Law students experience mental health concerns at rates higher than other graduate students, which can lead to substance abuse and other ineffective methods of coping. Even though research suggests that more than 40% of law students recognize that they need help, they also report that only about half take the necessary steps to get it (Organ, Jaffe, & Bender, 2016). Law students may fear that seeking help will threaten their academic status, their bar admission, and their ability to get a job. However, seeking support for mental health and/or substance use problems while in law school is one of the best ways to ensure a successful legal career. In addition, reaching out to COLAP is a completely confidential way to get the support you need to build a foundation of cognitive and emotional health and well-being.


  • Feeling stressed or overwhelmed, traditional coping strategies are no longer working
  • Diminishing academic success due to excessive absenteeism or declining work product, or excess anxiety due to tests and exams
  • Persistent fatigue and low energy
  • Difficulty concentrating or focusing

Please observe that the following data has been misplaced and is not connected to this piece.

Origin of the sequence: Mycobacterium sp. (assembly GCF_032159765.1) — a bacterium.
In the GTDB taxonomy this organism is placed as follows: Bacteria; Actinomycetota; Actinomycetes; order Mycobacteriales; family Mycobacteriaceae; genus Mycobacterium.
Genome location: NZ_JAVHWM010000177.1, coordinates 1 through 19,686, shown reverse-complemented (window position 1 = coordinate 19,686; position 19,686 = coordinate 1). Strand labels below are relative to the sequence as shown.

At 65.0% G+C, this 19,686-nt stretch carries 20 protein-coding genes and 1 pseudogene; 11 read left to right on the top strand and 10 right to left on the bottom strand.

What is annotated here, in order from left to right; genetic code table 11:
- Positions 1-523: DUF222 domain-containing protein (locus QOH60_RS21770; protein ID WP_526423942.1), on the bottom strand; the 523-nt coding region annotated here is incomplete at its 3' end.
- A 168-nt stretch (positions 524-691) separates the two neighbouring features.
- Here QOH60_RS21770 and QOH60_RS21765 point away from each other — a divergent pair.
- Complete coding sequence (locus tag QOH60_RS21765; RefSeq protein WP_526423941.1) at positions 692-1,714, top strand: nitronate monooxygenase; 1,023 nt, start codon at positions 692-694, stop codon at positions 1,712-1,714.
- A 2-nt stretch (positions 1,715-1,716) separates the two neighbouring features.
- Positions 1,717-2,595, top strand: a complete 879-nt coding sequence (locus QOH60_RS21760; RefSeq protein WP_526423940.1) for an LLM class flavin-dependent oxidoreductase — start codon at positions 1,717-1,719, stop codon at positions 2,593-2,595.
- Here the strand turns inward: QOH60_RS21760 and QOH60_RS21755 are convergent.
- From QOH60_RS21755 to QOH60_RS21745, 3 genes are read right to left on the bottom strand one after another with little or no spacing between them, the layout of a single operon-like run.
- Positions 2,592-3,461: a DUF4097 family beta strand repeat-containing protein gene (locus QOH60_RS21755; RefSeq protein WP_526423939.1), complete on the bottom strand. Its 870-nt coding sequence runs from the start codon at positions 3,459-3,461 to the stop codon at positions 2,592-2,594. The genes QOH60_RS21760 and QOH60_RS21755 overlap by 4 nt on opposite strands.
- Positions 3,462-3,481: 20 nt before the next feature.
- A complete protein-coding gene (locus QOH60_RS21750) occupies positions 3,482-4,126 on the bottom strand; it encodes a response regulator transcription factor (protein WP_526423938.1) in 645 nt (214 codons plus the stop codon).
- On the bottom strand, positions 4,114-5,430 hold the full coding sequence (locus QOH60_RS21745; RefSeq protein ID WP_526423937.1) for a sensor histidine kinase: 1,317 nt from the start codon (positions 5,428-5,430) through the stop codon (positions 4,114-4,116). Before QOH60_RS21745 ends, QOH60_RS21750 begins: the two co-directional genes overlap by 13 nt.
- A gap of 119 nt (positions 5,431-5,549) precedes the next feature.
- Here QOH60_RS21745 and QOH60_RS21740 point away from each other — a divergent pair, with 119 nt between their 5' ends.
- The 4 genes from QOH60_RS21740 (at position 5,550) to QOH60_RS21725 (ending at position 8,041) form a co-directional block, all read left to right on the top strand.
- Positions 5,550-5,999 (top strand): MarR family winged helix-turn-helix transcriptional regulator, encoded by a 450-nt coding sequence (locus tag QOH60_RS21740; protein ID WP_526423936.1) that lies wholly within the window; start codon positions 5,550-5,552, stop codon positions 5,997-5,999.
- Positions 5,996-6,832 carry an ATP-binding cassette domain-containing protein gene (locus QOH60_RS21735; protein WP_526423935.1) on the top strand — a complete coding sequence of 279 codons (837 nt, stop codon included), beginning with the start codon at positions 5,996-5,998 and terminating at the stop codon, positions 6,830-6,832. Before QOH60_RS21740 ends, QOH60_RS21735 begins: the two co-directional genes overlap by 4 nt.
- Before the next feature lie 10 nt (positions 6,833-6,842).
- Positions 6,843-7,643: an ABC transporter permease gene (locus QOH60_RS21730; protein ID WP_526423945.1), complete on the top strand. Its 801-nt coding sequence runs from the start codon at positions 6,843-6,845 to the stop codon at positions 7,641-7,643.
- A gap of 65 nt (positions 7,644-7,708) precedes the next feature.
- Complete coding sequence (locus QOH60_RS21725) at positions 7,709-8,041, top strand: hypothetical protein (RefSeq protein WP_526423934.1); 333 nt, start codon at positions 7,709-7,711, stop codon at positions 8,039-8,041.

• Increased irritability or impatience
  • Health or sleep difficulties
  • Escalating behavioral health concerns, including mental health, substance use, and addiction issues
  • Request a therapy referral
  • Concerns about the Character & Fitness portion of their bar application
  • Career related concerns
  • Self-medicating with substances (drugs or alcohol)
  • Self-medicating with processes (internet, gaming, gambling, shopping, eating, pornography)
  • Concerns about a colleague or family member
  • Interest in personal and professional resources available


A specialized and licensed clinician, experienced in working with legal professionals and law students, will schedule your free and confidential consultation. We provide education, practical strategies based on evidence and research-based techniques, tailored resources, and collaborative support in planning your next steps.  During the consultation, COLAP staff will:

  1. Ask about your concerns to learn more and get a complete understanding of the personal and professional issues that might be contributing to the situation,
  2. Provide education, when appropriate, to help facilitate understanding about the issues and concerns you identify,
  3. Identify resources that may be beneficial to you and the legal professional in your life, and
  4. Help strategize a plan for supporting both you and the member of the legal community you are concerned about.